We make it to the camp grounds and go on a quest to find an empty site.  The first site in is empty, but it has a handicapped sign.  We debate the rules of occupying a handicapped site.  Is it like a parking place, which you can never park in without a sticker?  Or is it like a handicapped stall in the restroom, which you would only use if all other stalls are full?  We decide to drive on and see if anything else is open just so we don’t have to deal with the dilemma.  Fortunately, there is another site that looks to have good shade.  The sites are smaller than in most state parks and a little more on top of each other than I would like, although still more private than some of the commercial campgrounds I’ve seen.  There is a gravel pit framed with wood for pitching the tent.  The gravel is fine enough not to be bumpy but large enough to hold stakes.  We pitch our 2-man tent (which Pat says is perfect for 1 person) quickly, spread the rain-fly over it, stake it all down, blow up our Big Agnes air mattresses, and I crawl inside to get things positioned properly.  It’s good that there is no view from the campsite because the rain-fly prevents us from seeing anything other than an orange glow from inside the tent anyway.  Deciding not to put our sleeping bags in the tent yet, we head back to the entrance to fill out our site information and pay our $14 for the night.  We also make a pit stop at the restroom, which has running water, although only cold.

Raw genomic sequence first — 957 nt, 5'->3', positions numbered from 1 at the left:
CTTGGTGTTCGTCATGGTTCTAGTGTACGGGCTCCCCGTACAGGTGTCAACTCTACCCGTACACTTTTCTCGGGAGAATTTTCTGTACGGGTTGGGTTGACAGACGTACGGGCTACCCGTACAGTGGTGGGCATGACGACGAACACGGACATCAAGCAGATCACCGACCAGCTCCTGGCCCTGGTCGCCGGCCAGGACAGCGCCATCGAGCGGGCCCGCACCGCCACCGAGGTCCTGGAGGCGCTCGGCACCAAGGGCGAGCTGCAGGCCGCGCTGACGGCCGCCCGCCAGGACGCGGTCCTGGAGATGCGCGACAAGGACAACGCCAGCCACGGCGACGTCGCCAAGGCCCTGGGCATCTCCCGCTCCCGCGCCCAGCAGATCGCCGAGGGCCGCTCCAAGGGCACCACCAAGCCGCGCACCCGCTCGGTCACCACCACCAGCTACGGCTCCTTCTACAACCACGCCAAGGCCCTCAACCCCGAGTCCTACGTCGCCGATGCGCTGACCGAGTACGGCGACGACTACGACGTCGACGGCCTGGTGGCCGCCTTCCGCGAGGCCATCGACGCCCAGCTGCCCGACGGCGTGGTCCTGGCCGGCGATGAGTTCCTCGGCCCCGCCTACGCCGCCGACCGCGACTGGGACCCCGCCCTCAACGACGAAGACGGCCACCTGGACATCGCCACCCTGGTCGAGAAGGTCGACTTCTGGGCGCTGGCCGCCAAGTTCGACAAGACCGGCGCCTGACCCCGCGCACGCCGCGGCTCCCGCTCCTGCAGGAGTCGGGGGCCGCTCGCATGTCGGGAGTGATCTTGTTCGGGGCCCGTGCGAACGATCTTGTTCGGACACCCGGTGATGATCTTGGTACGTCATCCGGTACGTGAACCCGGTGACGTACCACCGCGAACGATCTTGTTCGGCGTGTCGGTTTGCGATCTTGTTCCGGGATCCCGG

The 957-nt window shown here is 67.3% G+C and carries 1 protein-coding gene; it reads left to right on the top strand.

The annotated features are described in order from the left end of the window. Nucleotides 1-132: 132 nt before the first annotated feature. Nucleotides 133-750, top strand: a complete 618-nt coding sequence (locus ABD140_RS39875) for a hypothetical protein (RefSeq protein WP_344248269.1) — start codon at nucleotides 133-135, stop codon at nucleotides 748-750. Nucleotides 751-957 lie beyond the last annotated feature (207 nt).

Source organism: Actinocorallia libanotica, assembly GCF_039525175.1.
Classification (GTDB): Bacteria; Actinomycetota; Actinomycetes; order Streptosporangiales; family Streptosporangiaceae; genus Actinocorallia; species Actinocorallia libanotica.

When we return to the site with our permit, two rangers are making rounds.  They stop to warn us about bears and about not keeping food in our tent.  One is familiar with Chattanooga and he and Pat end up chatting while I talk to the other about potential places to go for an evening hike.  He recommends Flat Creek Trail, which has one end near the campground and the other end a few miles down the road.  He says there have been many bear reports in that area and I look forward to the opportunity to see a bear (although preferably not too close).  We’ve encountered black bears several times on various hikes and have never had a problem.  However, I wouldn’t want to run into one in close proximity or come between a mother and her cubs.